Stem cells in the adult pancreas have been identified that can be turned into insulin producing cells, a finding that means people with type 1 diabetes might one day be able to regenerate their own insulin-producing cells. The discovery was made by scientists from the Walter and Eliza Hall Institute and provides further evidence that stem cells don't only occur in the embryo. The ability to produce the hormone insulin is crucial for controlling blood sugar (glucose) levels. More


New SOX-11 (MRQ-58) for MCL!
SOX-11 expression is specific for the identification of cyclin D1 negative mantle cell lymphoma. SOX-11 is useful due to its high expression in cyclin D1 positive and negative MCL. Many B-cell lymphomas can mimic MCL; therefore, it’s important to have additional antibodies to detect cyclin D1 negative MCL. Learn More.
DispoCut™ Disposable Dissecting Boards

Lab Storage Systems is proud to offer the DispoCut™ disposable dissecting board. This dissecting board is strong enough to reuse, yet inexpensive enough to throw away. Conveniently printed on both sides in inches and metric measurements. Available in 3 sizes. MORE
StatClick™ Specimen Transport Vials
We’ve added a click and removed the leak. Turn the lid until it clicks. Ship with confidence that your samples and your reputation will stay perfectly preserved. To learn more, please visit us at: www.statlab.com/statclick or contact us at 800-442-3573.


Human models could be way forward for assessing analgesic efficacy
The Medical News    Share    Share on FacebookTwitterShare on LinkedinE-mail article
Researchers say that human experimental pain models could be used to assess the clinical efficacy of analgesics in phase one clinical studies. Bruno Oertel and Jörn Lötsch, both from Goethe University in Frankfurt-Am-Main, Germany, explained in a press statement that finding novel analgesics is difficult as pain cannot be measured directly in animal models and human trials. More



Injectable sponge delivers drugs, cells and structure
MIT News Office via R&D Magazine    Share    Share on FacebookTwitterShare on LinkedinE-mail article
Bioengineers at Harvard University have developed a gel-based sponge that can be molded to any shape, loaded with drugs or stem cells, compressed to a fraction of its size, and delivered via injection. Once inside the body, it pops back to its original shape and gradually releases its cargo, before safely degrading. More


Digital Pathology Tools for Biomarker Research
PerkinElmer offers a range of solutions including streamlined TMA & whole slide scanners, patented multispectral imaging and analysis and automated quantitation of biomarkers in tissue. www.perkinelmer.com/tissueimaging
Earn CE with CAP/NSH HistoQIP
Join more than 1,000 laboratories using the CAP’s HistoQIP (HQIP) to make a good laboratory even better. Submit slides to assess your histologists’ technique.


Detection, analysis of 'cell dust' may allow diagnosis, monitoring of brain cancer
Mass General via Bioscience Technology    Share    Share on FacebookTwitterShare on LinkedinE-mail article
A novel miniature diagnostic platform using nuclear magnetic resonance technology is capable of detecting minuscule cell particles known as microvesicles in a drop of blood. Microvesicles shed by cancer cells are even more numerous than those released by normal cells, so detecting them could prove a simple means for diagnosing cancer. More

Biomarker works for asbestos-linked cancer
MedPage Today    Share    Share on FacebookTwitterShare on LinkedinE-mail article
Glycoprotein fibulin-3 can be used to identify patients with pleural mesothelioma and may be a useful biomarker for the asbestos-related illness, researchers reported. Plasma levels of the protein were higher in people with the disease than they were in people exposed to asbestos but who did not have mesothelioma, according to Dr. Harvey Pass of New York University Langone Medical Center, and colleagues. More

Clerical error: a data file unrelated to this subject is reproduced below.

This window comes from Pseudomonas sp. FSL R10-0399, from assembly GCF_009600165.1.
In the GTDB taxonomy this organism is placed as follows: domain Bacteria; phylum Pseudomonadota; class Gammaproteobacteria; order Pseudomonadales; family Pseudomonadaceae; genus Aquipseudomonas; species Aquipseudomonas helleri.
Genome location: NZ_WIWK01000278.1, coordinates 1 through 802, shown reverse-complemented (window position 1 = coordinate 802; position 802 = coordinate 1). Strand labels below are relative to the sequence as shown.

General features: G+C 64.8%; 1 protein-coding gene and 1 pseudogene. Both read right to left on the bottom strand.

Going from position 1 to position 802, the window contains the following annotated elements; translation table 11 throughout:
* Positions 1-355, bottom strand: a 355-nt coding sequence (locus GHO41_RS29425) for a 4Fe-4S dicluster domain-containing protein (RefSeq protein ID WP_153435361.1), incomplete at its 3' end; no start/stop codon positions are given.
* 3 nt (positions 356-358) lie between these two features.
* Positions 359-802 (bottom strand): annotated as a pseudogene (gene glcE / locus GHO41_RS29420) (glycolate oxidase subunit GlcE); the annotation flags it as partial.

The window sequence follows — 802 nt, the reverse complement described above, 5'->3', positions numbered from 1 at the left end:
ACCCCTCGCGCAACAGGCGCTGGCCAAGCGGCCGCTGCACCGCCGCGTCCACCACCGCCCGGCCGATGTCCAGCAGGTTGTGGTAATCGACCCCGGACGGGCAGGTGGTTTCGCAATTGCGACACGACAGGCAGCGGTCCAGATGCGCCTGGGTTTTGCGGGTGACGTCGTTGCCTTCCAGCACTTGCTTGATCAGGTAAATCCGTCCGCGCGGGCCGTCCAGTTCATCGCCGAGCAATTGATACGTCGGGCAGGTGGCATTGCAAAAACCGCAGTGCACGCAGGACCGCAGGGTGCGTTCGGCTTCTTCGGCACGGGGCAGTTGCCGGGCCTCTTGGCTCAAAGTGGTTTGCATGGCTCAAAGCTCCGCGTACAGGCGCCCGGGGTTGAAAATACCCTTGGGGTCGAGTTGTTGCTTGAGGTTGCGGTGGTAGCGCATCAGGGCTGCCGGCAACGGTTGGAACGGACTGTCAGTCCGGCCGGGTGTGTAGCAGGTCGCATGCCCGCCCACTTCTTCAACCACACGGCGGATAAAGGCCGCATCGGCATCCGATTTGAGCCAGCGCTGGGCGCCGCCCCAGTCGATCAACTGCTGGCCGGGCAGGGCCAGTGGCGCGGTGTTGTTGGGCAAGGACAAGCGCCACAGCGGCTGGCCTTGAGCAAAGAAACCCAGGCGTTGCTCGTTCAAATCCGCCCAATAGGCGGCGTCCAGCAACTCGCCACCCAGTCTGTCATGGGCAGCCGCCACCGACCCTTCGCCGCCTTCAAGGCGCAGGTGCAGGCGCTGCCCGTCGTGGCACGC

Avantik Pre-Filled Formalin Containers

These convenient pre-filled formalin containers are designed with a proprietary patented closure… 100% Leak-proof…guaranteed! 95 kPa compliant. Each container is half filled with 10% neutral buffered formalin. Available in the following sizes: 20, 40, 60, 90, 120mL. Call for your free sample. Volume discounts available.


8 often-overlooked tips for membrane protein crystallization
Genetic Engineering & Biotechnology News    Share    Share on FacebookTwitterShare on LinkedinE-mail article
Protein crystals are necessary prerequisites for their detailed structural study by X-ray crystallography. Growing membrane protein crystals is typically a laborious trial and error-type search process that requires patience and willingness to explore alternatives outside of standard protocols. Here are eight often-overlooked tips to consider when embarking on a membrane protein crystallization project. More


Get your histology CE from MediaLab

Explore our online interactive histology courses, and discover the latest secrets for creating flawless IHC, FISH, special, and routine stains. Complete your annual safety and compliance training hassle free. Document training and get P.A.C.E credits with the included Learning Management System. Get it all with our unlimited annual subscription, available for both individuals and institutions.
Spring Bioscience - BRAF V600E

Spring Bioscience is leading the research industry by pioneering novel, next generation antibodies that can differentiate mutant and normal protein, enabling pathologists to see relevant mutations within their cellular context. Having already released Exon19 and EGFR L858R for exclusive use by Ventana Medical Systems, Spring Bioscience has launched BRAF V600E.
Click here to find out more.
EndNote X6
EndNote® enables you to move seamlessly through your research process with flexible tools for searching, organizing and sharing your research, creating your bibliography and writing your paper. New in X6: Access your research from anywhere and manage your EndNote library from multiple computers with the new EndNoteSync.
 

Under the Microscope